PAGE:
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Janesville man sentenced for record-setting theft

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Frank Schultz
July 2, 2014

JANESVILLE—A Janesville man is going to prison for what was likely the biggest theft in the history of Rock County crime.

Steven R. Stoikes, 44, cost his former employer, Butters-Fetting of Janesville, $1.8 million.

Stoikes sobbed in Rock County Court on Wednesday as he apologized to his family.

Judge James Daley nevertheless said a message had to be sent. He sentenced Stoikes to two years and six months in prison, followed by five years of probation.

Stoikes also is eligible for the earned-release program, in which he can petition for release after serving 75 percent of his prison term. Daley would have to approve the release.

Daley said he could not remember a bigger theft in more than 30 years. Longtime District Attorney David O'Leary said he could not remember a bigger theft, either.

Daley and assistant public defender Walt Isaacson agreed Stoikes would never be able to pay back the money. Daley ordered full restitution, nevertheless.

Stoikes ordered more copper tubing than was needed for jobs contracted by his employer, cut it up and sold it for scrap, according to court documents.

The thefts continued for more than seven years.

The $1.8 million includes $200,000 owed to the insurance company that covered a portion of the losses. The remaining $1.6 million was a direct loss to Butters-Fetting.

Stoikes visited a Ho-Chunk casino 514 times from October 2006 to August 2012, wagered about $24 million during that time and lost more than $3 million, according to Ho-Chunk records, Daley said.

“He was gambling it all away,” O'Leary said as he argued for an eight-year sentence, including three years in prison.

O'Leary urged the judge to send “a clear message to the public that thefts of this nature need to be punished by a prison sentence.”

Isaacson argued for time in the Rock County Jail and probation.

O'Leary said jail time would likely mean Stoikes would be released with an electronic monitoring bracelet, minimizing the punishment.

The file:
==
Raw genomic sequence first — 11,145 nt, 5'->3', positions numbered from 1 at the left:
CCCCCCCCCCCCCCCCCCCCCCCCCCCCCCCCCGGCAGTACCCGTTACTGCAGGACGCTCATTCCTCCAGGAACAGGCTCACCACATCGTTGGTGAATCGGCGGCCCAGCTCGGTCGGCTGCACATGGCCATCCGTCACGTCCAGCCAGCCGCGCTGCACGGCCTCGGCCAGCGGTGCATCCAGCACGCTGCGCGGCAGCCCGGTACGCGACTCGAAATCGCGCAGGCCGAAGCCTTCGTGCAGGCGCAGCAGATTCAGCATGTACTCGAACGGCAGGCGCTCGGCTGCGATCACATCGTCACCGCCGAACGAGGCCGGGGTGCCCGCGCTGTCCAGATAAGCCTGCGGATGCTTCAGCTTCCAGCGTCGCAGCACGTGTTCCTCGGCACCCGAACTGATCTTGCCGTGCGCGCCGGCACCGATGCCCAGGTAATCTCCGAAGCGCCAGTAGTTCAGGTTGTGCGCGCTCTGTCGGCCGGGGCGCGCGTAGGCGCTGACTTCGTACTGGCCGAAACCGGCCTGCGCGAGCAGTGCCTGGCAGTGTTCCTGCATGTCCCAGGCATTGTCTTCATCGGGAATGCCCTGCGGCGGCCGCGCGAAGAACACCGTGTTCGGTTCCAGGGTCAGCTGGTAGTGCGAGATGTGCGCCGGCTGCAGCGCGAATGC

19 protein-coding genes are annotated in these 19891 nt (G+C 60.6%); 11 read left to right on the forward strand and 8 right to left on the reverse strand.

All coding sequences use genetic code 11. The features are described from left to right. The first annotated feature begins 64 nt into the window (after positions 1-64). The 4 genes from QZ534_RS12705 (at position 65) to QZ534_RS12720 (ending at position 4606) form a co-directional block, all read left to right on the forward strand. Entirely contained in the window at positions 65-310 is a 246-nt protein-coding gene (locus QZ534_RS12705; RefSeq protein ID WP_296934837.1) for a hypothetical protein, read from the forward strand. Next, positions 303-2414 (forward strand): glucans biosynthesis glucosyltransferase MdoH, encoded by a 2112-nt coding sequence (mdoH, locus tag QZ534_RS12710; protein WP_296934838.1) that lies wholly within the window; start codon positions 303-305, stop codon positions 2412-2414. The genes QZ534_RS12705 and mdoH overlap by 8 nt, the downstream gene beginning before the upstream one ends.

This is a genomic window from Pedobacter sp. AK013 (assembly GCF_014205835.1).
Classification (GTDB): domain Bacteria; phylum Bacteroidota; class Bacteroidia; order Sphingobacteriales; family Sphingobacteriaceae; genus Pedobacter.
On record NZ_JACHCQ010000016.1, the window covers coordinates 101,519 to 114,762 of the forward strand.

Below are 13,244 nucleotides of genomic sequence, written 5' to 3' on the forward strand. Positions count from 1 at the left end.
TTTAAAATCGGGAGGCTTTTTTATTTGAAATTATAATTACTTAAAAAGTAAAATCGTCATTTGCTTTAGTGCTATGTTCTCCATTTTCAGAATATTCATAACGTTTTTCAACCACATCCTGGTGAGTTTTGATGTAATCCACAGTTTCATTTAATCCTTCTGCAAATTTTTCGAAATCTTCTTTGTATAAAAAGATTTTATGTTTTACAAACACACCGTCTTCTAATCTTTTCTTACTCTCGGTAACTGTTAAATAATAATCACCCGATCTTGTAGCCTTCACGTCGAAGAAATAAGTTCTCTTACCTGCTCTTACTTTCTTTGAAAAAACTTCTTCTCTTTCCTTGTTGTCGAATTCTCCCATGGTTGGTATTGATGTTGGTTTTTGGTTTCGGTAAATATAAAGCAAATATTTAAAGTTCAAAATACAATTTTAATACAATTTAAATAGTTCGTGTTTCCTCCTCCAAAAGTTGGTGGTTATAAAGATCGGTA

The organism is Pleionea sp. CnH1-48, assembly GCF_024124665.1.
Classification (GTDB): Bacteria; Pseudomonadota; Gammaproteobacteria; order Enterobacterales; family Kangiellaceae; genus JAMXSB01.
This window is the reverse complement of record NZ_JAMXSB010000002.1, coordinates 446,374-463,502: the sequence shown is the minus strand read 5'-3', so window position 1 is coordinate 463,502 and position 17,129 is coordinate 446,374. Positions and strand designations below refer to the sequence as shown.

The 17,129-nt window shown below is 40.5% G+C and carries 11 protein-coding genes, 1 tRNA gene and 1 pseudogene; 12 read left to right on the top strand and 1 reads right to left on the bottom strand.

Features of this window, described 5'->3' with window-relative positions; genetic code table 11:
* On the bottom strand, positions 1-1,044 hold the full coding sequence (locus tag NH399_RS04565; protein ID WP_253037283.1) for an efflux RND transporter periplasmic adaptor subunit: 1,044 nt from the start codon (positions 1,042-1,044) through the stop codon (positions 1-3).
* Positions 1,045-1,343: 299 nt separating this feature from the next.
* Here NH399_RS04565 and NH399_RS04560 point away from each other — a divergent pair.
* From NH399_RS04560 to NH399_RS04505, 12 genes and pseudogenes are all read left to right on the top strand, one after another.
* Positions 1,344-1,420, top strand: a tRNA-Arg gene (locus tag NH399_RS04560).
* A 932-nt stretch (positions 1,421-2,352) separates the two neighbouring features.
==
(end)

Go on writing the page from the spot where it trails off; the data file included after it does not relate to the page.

Isaacson responded that Daley could order no release from jail.

O'Leary said Stoikes had tried to kill himself through asphyxiation—Daley mentioned carbon monoxide poisoning—which led to what Daley called “mental deficits.”

Stoikes should not be let off the hook because of diminished mental capacity, O'Leary said.

Isaacson argued that Stoikes has worked hard on his gambling addiction, getting treatment through the Veterans Administration and going to Gamblers Anonymous meetings.

Stoikes has become a volunteer at Janesville's Rotary Botanical Gardens, giving 150 hours of service over two years, Isaacson said, and he has a job offer pending.

Stoikes' son and daughters are ashamed of him, Isaacson said, and “I can't think of anything worse than my children being ashamed of me.”

Stoikes is motivated to mend those relationships, Isaacson said.

Stoikes, in short-cropped hair, pressed white shirt and dress pants, read letters of apology to his employer, his wife and children, and his parents, siblings and friends. No one other than O'Leary spoke for the victim.

Stoikes said he tried to buy his children's love with money, and the time he spent gambling is lost to his wife and children.

He has left his family living on a limited income, he said.

To his parents, he said: “I let them think they raised a thief. I damaged the family name.”

He is on track to returning to a “normal life” and being “a productive member of society, given a chance,” Stoikes said.

Daley noted Stoikes is a veteran of Operation Desert Storm in the 1990s, has an honorable discharge from the military, held a job most of his adult life and is working to improve himself.

But the community will demand punishment for such a crime, Daley said.

Stoikes might have felt pressure to make more money, Daley said, “but not everybody steals to meet those pressures.”



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